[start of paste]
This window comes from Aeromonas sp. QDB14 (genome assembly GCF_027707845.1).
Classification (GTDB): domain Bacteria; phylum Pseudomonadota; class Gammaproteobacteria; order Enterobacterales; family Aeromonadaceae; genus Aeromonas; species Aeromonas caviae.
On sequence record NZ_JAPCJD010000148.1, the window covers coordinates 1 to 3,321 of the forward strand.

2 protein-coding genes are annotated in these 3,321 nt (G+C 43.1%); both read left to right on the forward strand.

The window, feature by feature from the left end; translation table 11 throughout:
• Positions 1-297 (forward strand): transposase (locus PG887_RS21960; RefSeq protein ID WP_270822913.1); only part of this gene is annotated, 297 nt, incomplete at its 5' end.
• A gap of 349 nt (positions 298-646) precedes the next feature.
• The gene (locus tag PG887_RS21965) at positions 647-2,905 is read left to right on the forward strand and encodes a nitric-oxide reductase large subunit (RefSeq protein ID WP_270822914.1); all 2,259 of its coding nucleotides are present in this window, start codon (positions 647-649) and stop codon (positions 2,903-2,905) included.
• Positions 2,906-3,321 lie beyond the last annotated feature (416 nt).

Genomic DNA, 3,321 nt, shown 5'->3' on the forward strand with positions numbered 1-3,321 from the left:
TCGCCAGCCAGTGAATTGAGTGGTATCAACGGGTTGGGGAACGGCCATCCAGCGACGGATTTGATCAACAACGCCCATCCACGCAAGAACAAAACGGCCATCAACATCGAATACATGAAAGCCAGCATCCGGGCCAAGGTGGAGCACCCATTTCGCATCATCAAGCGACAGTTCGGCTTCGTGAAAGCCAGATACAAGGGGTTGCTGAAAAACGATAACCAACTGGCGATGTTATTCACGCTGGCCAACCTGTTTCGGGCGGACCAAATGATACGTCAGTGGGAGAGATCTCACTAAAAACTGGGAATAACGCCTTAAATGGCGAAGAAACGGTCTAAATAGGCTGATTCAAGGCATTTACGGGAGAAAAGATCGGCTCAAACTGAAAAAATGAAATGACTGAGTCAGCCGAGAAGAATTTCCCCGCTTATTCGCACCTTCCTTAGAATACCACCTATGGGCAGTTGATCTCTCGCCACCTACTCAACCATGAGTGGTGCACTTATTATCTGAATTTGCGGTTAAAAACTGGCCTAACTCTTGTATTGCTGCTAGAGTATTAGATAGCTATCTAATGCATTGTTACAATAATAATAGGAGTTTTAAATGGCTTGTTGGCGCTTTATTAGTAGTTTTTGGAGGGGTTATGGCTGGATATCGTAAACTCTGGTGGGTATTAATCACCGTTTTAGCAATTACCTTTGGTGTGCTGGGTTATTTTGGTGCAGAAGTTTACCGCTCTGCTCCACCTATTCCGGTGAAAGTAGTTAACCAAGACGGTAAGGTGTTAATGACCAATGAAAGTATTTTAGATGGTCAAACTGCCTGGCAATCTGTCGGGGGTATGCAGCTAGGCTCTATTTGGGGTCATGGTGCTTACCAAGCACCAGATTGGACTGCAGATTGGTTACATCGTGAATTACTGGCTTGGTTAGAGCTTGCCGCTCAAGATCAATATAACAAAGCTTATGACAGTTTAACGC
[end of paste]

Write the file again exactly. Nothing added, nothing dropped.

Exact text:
This window comes from Aeromonas sp. QDB14 (genome assembly GCF_027707845.1).
Classification (GTDB): domain Bacteria; phylum Pseudomonadota; class Gammaproteobacteria; order Enterobacterales; family Aeromonadaceae; genus Aeromonas; species Aeromonas caviae.
On sequence record NZ_JAPCJD010000148.1, the window covers coordinates 1 to 3,321 of the forward strand.

2 protein-coding genes are annotated in these 3,321 nt (G+C 43.1%); both read left to right on the forward strand.

The window, feature by feature from the left end; translation table 11 throughout:
• Positions 1-297 (forward strand): transposase (locus PG887_RS21960; RefSeq protein ID WP_270822913.1); only part of this gene is annotated, 297 nt, incomplete at its 5' end.
• A gap of 349 nt (positions 298-646) precedes the next feature.
• The gene (locus tag PG887_RS21965) at positions 647-2,905 is read left to right on the forward strand and encodes a nitric-oxide reductase large subunit (RefSeq protein ID WP_270822914.1); all 2,259 of its coding nucleotides are present in this window, start codon (positions 647-649) and stop codon (positions 2,903-2,905) included.
• Positions 2,906-3,321 lie beyond the last annotated feature (416 nt).

Genomic DNA, 3,321 nt, shown 5'->3' on the forward strand with positions numbered 1-3,321 from the left:
TCGCCAGCCAGTGAATTGAGTGGTATCAACGGGTTGGGGAACGGCCATCCAGCGACGGATTTGATCAACAACGCCCATCCACGCAAGAACAAAACGGCCATCAACATCGAATACATGAAAGCCAGCATCCGGGCCAAGGTGGAGCACCCATTTCGCATCATCAAGCGACAGTTCGGCTTCGTGAAAGCCAGATACAAGGGGTTGCTGAAAAACGATAACCAACTGGCGATGTTATTCACGCTGGCCAACCTGTTTCGGGCGGACCAAATGATACGTCAGTGGGAGAGATCTCACTAAAAACTGGGAATAACGCCTTAAATGGCGAAGAAACGGTCTAAATAGGCTGATTCAAGGCATTTACGGGAGAAAAGATCGGCTCAAACTGAAAAAATGAAATGACTGAGTCAGCCGAGAAGAATTTCCCCGCTTATTCGCACCTTCCTTAGAATACCACCTATGGGCAGTTGATCTCTCGCCACCTACTCAACCATGAGTGGTGCACTTATTATCTGAATTTGCGGTTAAAAACTGGCCTAACTCTTGTATTGCTGCTAGAGTATTAGATAGCTATCTAATGCATTGTTACAATAATAATAGGAGTTTTAAATGGCTTGTTGGCGCTTTATTAGTAGTTTTTGGAGGGGTTATGGCTGGATATCGTAAACTCTGGTGGGTATTAATCACCGTTTTAGCAATTACCTTTGGTGTGCTGGGTTATTTTGGTGCAGAAGTTTACCGCTCTGCTCCACCTATTCCGGTGAAAGTAGTTAACCAAGACGGTAAGGTGTTAATGACCAATGAAAGTATTTTAGATGGTCAAACTGCCTGGCAATCTGTCGGGGGTATGCAGCTAGGCTCTATTTGGGGTCATGGTGCTTACCAAGCACCAGATTGGACTGCAGATTGGTTACATCGTGAATTACTGGCTTGGTTAGAGCTTGCCGCTCAAGATCAATATAACAAAGCTTATGACAGTTTAACGC